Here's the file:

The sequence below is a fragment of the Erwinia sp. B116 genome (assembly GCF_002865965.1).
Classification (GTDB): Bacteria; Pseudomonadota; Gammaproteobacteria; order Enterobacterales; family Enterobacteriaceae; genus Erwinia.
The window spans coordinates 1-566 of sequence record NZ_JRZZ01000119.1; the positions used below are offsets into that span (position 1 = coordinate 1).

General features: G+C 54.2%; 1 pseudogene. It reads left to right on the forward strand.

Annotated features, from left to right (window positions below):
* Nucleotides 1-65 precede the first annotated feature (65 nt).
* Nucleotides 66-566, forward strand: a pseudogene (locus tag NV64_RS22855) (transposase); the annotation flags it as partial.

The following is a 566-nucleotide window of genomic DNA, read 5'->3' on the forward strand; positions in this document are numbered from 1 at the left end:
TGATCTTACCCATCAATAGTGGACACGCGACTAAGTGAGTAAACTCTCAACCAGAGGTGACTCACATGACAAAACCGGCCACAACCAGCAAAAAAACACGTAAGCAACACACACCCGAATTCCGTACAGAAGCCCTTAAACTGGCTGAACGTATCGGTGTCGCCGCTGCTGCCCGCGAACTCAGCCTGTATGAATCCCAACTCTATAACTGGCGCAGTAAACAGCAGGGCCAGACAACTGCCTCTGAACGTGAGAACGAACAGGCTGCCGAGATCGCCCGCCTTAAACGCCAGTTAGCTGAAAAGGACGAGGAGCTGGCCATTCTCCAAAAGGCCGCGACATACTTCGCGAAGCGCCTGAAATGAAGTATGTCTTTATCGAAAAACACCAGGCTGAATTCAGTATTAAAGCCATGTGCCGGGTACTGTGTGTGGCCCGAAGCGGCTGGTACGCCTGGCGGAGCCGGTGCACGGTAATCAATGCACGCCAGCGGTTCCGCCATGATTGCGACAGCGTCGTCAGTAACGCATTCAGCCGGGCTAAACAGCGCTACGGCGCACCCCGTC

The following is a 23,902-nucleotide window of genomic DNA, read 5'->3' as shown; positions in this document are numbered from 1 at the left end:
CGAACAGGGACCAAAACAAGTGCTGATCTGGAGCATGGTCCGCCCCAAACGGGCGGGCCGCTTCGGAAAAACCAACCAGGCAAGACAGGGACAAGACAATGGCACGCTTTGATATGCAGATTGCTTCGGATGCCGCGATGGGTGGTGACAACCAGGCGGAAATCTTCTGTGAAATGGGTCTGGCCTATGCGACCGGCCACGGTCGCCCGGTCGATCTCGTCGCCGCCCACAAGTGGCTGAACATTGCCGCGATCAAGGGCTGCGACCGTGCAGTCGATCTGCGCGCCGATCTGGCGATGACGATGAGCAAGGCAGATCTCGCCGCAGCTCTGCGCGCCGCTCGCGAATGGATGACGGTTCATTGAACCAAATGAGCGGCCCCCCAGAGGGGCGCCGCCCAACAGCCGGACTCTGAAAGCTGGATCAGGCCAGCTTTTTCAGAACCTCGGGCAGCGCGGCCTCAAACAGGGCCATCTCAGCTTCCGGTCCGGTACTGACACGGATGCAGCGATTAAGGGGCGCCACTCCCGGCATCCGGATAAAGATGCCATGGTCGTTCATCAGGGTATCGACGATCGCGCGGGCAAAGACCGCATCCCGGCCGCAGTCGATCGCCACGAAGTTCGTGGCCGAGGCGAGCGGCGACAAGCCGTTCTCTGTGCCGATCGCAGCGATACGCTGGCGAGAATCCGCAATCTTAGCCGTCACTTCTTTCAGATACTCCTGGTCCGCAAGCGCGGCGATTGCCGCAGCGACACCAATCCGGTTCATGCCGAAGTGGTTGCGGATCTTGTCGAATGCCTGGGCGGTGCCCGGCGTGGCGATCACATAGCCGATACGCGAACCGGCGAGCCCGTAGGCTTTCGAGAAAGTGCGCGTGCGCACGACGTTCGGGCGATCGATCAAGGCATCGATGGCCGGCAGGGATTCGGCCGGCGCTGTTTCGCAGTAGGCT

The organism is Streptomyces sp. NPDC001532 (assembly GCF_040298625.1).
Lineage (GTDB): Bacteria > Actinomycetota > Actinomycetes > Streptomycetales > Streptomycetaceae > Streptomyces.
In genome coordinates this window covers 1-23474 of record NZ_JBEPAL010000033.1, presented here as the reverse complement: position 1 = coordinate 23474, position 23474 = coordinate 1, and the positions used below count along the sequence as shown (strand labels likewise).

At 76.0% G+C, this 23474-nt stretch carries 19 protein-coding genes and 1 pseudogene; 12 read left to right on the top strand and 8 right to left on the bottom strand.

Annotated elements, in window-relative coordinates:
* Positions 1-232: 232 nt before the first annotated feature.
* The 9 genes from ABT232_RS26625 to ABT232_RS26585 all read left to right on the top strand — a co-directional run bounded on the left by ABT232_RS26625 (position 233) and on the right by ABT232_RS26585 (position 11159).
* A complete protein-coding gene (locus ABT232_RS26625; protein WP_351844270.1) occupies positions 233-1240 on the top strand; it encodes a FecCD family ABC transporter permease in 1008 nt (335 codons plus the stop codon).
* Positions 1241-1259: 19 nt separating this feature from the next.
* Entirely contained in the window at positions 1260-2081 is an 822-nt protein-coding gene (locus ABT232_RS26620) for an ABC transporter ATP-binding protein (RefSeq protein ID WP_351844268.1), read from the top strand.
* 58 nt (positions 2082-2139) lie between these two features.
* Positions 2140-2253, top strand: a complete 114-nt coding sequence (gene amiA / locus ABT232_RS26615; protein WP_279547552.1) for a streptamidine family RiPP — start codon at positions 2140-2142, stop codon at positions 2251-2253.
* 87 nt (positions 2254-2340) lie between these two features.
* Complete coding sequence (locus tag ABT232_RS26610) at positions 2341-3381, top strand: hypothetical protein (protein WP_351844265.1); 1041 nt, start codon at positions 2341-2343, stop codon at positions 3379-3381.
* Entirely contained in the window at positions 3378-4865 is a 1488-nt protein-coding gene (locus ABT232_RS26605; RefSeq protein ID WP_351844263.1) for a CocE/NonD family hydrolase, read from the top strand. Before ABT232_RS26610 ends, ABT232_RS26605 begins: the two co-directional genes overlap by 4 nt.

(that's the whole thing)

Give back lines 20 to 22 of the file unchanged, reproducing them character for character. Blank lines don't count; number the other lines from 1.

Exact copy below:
* Positions 1241-1259: 19 nt separating this feature from the next.
* Entirely contained in the window at positions 1260-2081 is an 822-nt protein-coding gene (locus ABT232_RS26620) for an ABC transporter ATP-binding protein (RefSeq protein ID WP_351844268.1), read from the top strand.
* 58 nt (positions 2082-2139) lie between these two features.